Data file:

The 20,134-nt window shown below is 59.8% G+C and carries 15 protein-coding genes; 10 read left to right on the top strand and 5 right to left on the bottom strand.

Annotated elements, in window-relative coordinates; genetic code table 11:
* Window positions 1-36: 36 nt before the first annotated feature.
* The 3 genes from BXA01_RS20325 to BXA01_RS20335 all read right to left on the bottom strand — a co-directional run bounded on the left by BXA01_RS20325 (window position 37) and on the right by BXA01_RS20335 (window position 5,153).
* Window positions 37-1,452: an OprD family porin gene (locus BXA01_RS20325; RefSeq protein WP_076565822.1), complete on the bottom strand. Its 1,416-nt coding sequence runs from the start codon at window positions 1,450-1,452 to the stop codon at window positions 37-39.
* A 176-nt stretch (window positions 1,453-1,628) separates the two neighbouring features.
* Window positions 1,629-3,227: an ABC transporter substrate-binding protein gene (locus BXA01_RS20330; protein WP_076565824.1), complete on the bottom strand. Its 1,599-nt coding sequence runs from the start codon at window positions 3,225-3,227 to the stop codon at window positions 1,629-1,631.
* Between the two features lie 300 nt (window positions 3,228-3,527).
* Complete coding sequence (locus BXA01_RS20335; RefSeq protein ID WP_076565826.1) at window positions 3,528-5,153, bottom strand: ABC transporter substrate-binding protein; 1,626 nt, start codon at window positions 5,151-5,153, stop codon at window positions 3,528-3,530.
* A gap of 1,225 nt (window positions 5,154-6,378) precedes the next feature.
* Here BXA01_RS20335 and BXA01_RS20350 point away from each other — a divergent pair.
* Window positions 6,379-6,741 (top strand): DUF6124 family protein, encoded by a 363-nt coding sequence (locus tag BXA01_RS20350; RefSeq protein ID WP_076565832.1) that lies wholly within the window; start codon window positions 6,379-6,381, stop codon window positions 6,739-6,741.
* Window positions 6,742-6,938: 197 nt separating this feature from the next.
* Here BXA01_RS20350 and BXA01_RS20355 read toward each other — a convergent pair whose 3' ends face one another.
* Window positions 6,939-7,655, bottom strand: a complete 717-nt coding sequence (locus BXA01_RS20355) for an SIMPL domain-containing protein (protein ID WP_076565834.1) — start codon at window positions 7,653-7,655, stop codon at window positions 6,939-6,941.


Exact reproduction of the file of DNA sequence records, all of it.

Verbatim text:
The 20,134-nt window shown below is 59.8% G+C and carries 15 protein-coding genes; 10 read left to right on the top strand and 5 right to left on the bottom strand.

Annotated elements, in window-relative coordinates; genetic code table 11:
* Window positions 1-36: 36 nt before the first annotated feature.
* The 3 genes from BXA01_RS20325 to BXA01_RS20335 all read right to left on the bottom strand — a co-directional run bounded on the left by BXA01_RS20325 (window position 37) and on the right by BXA01_RS20335 (window position 5,153).
* Window positions 37-1,452: an OprD family porin gene (locus BXA01_RS20325; RefSeq protein WP_076565822.1), complete on the bottom strand. Its 1,416-nt coding sequence runs from the start codon at window positions 1,450-1,452 to the stop codon at window positions 37-39.
* A 176-nt stretch (window positions 1,453-1,628) separates the two neighbouring features.
* Window positions 1,629-3,227: an ABC transporter substrate-binding protein gene (locus BXA01_RS20330; protein WP_076565824.1), complete on the bottom strand. Its 1,599-nt coding sequence runs from the start codon at window positions 3,225-3,227 to the stop codon at window positions 1,629-1,631.
* Between the two features lie 300 nt (window positions 3,228-3,527).
* Complete coding sequence (locus BXA01_RS20335; RefSeq protein ID WP_076565826.1) at window positions 3,528-5,153, bottom strand: ABC transporter substrate-binding protein; 1,626 nt, start codon at window positions 5,151-5,153, stop codon at window positions 3,528-3,530.
* A gap of 1,225 nt (window positions 5,154-6,378) precedes the next feature.
* Here BXA01_RS20335 and BXA01_RS20350 point away from each other — a divergent pair.
* Window positions 6,379-6,741 (top strand): DUF6124 family protein, encoded by a 363-nt coding sequence (locus tag BXA01_RS20350; RefSeq protein ID WP_076565832.1) that lies wholly within the window; start codon window positions 6,379-6,381, stop codon window positions 6,739-6,741.
* Window positions 6,742-6,938: 197 nt separating this feature from the next.
* Here BXA01_RS20350 and BXA01_RS20355 read toward each other — a convergent pair whose 3' ends face one another.
* Window positions 6,939-7,655, bottom strand: a complete 717-nt coding sequence (locus BXA01_RS20355) for an SIMPL domain-containing protein (protein ID WP_076565834.1) — start codon at window positions 7,653-7,655, stop codon at window positions 6,939-6,941.